Obviously, for those who are frightened by the sea – since they do not master it – Solomon’s royal formula “ABYSSUS ABYSSUM INVOCAT” seems obvious. The abyss calls the abyss, the sea calls the sea; and fear too, and death too.
The Phoenicians, for their part, excellent ancient navigators if there were any, courageously knew how to face the abyss, the sea, and undoubtedly the rest. This people, who according to Pliny, had the great honor of having invented the letters of the alphabet, sailed, if I may say so, from “abyssus” to “Pontos” Pontos, son of Gaia – the earth – is the god of the waves. This time designated, this terrifying and fascinating abyss becomes as if domesticated, mastered. And even during the night, the Phoenicians could, thanks to the star called “Little Dipper”, move there, while the compass was not invented.
The secrets of Phoenician navigation were kept for a long time; but following them, the passage from “abyssus” to “Pontos” can now be taken. There are those who bravely face fear and boldly face death. There is even one who walked on the sea, thus triumphing over the dark mass of waters and death: omnia vincit Amor.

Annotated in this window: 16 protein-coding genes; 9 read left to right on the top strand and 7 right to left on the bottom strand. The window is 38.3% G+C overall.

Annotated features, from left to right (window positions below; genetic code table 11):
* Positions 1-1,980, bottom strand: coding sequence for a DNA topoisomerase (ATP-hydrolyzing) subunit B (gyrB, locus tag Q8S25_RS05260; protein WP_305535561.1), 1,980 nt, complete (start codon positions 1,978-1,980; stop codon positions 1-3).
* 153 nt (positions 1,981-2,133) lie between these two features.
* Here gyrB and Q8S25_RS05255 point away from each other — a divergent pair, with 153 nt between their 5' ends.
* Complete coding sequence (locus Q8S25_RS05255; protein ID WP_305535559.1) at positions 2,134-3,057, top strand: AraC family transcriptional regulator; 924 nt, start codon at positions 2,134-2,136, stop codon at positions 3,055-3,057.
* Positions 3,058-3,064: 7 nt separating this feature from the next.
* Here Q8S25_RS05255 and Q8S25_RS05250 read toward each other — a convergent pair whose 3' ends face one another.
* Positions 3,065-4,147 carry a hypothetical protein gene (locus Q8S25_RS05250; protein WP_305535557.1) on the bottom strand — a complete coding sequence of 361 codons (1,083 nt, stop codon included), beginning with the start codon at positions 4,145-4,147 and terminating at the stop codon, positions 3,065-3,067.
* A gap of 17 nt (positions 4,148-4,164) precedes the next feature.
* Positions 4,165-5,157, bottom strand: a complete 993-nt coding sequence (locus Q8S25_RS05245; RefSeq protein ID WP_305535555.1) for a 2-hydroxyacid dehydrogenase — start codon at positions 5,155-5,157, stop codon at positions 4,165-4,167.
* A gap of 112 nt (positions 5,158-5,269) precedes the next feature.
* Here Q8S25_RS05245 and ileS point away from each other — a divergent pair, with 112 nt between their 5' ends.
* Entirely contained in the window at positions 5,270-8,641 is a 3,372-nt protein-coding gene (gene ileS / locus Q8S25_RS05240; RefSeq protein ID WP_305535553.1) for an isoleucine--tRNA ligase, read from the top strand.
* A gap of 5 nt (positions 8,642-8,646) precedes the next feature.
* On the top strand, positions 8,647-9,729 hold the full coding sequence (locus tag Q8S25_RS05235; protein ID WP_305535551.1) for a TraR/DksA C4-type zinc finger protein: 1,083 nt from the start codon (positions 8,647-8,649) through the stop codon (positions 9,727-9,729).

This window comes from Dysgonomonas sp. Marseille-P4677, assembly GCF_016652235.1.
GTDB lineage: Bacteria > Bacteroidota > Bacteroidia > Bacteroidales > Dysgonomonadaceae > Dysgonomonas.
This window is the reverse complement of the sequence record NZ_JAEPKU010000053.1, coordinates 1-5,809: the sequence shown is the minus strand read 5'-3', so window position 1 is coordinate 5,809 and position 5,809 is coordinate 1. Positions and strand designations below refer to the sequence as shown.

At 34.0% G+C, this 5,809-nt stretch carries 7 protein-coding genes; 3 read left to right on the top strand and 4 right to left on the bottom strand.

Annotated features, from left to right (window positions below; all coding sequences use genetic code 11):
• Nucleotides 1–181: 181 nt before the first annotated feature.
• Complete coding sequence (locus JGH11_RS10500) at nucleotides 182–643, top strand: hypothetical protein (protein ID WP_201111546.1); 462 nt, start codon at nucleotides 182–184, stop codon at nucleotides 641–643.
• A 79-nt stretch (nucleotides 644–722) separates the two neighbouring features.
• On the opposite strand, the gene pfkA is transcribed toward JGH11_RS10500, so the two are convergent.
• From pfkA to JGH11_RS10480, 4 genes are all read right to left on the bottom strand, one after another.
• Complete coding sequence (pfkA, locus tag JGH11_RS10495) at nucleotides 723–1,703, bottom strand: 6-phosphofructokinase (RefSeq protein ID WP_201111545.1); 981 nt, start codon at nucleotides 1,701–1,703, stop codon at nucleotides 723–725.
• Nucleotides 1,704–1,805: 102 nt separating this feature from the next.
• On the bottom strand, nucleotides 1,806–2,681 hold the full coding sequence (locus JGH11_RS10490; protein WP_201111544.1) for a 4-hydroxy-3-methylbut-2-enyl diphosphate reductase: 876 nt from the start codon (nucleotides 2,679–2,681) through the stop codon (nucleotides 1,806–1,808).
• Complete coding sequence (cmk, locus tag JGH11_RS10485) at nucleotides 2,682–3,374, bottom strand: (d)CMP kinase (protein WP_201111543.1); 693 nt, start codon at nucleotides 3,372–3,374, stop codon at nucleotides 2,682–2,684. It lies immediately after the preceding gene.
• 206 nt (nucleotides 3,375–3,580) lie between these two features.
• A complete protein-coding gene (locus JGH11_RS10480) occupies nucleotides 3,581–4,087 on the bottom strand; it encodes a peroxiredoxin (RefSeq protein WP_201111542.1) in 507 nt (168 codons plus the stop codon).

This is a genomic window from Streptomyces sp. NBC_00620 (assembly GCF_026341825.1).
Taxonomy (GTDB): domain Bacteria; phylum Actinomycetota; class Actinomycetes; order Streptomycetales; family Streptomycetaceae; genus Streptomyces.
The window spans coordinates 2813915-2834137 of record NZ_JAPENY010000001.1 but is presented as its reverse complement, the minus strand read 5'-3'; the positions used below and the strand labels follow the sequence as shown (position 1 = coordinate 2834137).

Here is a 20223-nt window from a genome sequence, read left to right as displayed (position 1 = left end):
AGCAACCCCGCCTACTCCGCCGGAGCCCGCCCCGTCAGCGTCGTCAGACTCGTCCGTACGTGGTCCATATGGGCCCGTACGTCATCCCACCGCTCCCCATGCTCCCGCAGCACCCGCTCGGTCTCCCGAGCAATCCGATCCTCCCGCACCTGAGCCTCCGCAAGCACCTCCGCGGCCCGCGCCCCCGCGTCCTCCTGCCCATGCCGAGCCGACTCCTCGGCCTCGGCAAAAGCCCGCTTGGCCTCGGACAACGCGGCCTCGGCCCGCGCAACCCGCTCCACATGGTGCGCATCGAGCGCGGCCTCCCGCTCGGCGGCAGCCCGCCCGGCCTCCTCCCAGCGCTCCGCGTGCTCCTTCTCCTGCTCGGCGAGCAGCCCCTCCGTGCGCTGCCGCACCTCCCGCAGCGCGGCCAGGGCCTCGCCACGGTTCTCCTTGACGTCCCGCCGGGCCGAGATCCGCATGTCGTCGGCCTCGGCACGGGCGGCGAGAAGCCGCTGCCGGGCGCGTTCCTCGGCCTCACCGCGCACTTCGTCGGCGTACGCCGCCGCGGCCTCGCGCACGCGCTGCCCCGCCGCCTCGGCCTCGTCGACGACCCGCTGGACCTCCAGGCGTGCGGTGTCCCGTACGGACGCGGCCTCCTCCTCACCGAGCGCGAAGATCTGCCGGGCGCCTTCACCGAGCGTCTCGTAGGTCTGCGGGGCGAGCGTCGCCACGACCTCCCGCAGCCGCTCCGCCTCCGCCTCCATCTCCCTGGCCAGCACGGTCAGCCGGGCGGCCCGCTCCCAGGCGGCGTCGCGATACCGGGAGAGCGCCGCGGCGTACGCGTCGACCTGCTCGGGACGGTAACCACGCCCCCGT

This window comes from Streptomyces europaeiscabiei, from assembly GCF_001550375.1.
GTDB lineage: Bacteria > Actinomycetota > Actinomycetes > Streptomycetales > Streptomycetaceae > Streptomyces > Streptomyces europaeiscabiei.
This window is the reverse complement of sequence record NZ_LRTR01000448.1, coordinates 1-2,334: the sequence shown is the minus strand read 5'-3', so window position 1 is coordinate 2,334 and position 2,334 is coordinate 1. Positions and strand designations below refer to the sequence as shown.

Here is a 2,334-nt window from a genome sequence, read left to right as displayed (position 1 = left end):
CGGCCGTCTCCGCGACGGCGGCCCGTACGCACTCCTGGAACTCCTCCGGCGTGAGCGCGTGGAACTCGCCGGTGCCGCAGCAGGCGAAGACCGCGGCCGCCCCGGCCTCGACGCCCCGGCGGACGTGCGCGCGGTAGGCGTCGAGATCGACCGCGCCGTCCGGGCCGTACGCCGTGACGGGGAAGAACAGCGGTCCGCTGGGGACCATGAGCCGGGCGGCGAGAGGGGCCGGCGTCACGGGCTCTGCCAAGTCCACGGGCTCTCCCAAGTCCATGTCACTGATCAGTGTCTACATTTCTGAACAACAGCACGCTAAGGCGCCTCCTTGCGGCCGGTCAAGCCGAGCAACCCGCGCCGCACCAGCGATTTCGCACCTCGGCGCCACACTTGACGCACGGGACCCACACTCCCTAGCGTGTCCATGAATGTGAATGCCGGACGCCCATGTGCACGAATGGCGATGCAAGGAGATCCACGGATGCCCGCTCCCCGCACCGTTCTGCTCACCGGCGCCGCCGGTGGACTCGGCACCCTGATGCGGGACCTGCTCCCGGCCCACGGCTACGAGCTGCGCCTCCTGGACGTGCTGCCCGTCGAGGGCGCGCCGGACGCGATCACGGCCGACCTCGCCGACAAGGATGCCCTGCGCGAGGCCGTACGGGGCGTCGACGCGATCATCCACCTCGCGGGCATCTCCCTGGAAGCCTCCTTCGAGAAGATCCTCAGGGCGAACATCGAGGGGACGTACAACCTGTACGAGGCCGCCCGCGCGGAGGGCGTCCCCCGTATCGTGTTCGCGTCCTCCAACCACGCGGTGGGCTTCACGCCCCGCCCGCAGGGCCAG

Master Conscience – known for his great art and his famous tea – didn’t he want, by the truism “ABYSSUS ABYSSUM INVOCAT” to make us go from “abyssus” to “Pontos”? I mean, did he not want us, and him with us, to understand that beyond this vague sea, that beyond this dark and anguishing abyss, there is a higher reality of where can light, knowledge, consciousness flow? Lux fiat! Nunc is vivendum.
I congratulate Master’s remarkable enterprise, vir bonus, dicendi peritus. Always fair and precise, his work once again exhibits thought that is masked under the guise of humor. Both are like a bridge that invites passage.
Romain CARDUS. 2008